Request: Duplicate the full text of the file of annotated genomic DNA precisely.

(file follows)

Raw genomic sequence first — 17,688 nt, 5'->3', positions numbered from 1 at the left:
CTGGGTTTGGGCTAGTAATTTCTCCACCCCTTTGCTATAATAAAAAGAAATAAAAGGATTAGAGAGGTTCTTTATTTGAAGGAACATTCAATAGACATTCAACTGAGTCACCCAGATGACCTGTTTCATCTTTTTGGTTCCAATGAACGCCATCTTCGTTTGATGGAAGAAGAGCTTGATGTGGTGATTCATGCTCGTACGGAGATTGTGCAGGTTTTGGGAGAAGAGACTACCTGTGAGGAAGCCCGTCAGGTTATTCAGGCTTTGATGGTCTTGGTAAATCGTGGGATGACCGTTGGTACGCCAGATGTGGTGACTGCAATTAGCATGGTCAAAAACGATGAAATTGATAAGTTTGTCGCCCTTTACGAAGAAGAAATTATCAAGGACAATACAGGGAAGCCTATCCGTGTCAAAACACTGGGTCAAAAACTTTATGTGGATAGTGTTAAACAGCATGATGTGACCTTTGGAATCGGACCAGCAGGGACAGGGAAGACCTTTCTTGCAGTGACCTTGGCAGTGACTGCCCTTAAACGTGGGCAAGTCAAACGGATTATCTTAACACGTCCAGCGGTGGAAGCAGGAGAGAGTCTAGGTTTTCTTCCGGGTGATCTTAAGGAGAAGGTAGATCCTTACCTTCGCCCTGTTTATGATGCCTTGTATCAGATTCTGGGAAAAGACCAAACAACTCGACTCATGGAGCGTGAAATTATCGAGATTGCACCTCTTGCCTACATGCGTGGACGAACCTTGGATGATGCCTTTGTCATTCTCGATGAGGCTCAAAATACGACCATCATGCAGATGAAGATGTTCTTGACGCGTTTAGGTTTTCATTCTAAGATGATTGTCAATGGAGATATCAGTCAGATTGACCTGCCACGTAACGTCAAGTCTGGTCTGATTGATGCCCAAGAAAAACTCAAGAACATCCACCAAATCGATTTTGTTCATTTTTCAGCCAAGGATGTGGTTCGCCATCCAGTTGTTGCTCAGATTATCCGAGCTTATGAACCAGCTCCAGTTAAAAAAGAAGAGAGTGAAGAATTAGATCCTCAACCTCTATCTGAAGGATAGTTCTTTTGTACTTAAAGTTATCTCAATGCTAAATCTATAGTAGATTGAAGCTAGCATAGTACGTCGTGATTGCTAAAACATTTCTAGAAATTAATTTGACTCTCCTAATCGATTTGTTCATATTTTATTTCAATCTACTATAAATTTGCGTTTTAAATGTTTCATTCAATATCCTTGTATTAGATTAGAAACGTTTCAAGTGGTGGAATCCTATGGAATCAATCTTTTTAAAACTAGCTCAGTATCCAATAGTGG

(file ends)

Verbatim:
Raw genomic sequence first — 17,688 nt, 5'->3', positions numbered from 1 at the left:
CTGGGTTTGGGCTAGTAATTTCTCCACCCCTTTGCTATAATAAAAAGAAATAAAAGGATTAGAGAGGTTCTTTATTTGAAGGAACATTCAATAGACATTCAACTGAGTCACCCAGATGACCTGTTTCATCTTTTTGGTTCCAATGAACGCCATCTTCGTTTGATGGAAGAAGAGCTTGATGTGGTGATTCATGCTCGTACGGAGATTGTGCAGGTTTTGGGAGAAGAGACTACCTGTGAGGAAGCCCGTCAGGTTATTCAGGCTTTGATGGTCTTGGTAAATCGTGGGATGACCGTTGGTACGCCAGATGTGGTGACTGCAATTAGCATGGTCAAAAACGATGAAATTGATAAGTTTGTCGCCCTTTACGAAGAAGAAATTATCAAGGACAATACAGGGAAGCCTATCCGTGTCAAAACACTGGGTCAAAAACTTTATGTGGATAGTGTTAAACAGCATGATGTGACCTTTGGAATCGGACCAGCAGGGACAGGGAAGACCTTTCTTGCAGTGACCTTGGCAGTGACTGCCCTTAAACGTGGGCAAGTCAAACGGATTATCTTAACACGTCCAGCGGTGGAAGCAGGAGAGAGTCTAGGTTTTCTTCCGGGTGATCTTAAGGAGAAGGTAGATCCTTACCTTCGCCCTGTTTATGATGCCTTGTATCAGATTCTGGGAAAAGACCAAACAACTCGACTCATGGAGCGTGAAATTATCGAGATTGCACCTCTTGCCTACATGCGTGGACGAACCTTGGATGATGCCTTTGTCATTCTCGATGAGGCTCAAAATACGACCATCATGCAGATGAAGATGTTCTTGACGCGTTTAGGTTTTCATTCTAAGATGATTGTCAATGGAGATATCAGTCAGATTGACCTGCCACGTAACGTCAAGTCTGGTCTGATTGATGCCCAAGAAAAACTCAAGAACATCCACCAAATCGATTTTGTTCATTTTTCAGCCAAGGATGTGGTTCGCCATCCAGTTGTTGCTCAGATTATCCGAGCTTATGAACCAGCTCCAGTTAAAAAAGAAGAGAGTGAAGAATTAGATCCTCAACCTCTATCTGAAGGATAGTTCTTTTGTACTTAAAGTTATCTCAATGCTAAATCTATAGTAGATTGAAGCTAGCATAGTACGTCGTGATTGCTAAAACATTTCTAGAAATTAATTTGACTCTCCTAATCGATTTGTTCATATTTTATTTCAATCTACTATAAATTTGCGTTTTAAATGTTTCATTCAATATCCTTGTATTAGATTAGAAACGTTTCAAGTGGTGGAATCCTATGGAATCAATCTTTTTAAAACTAGCTCAGTATCCAATAGTGG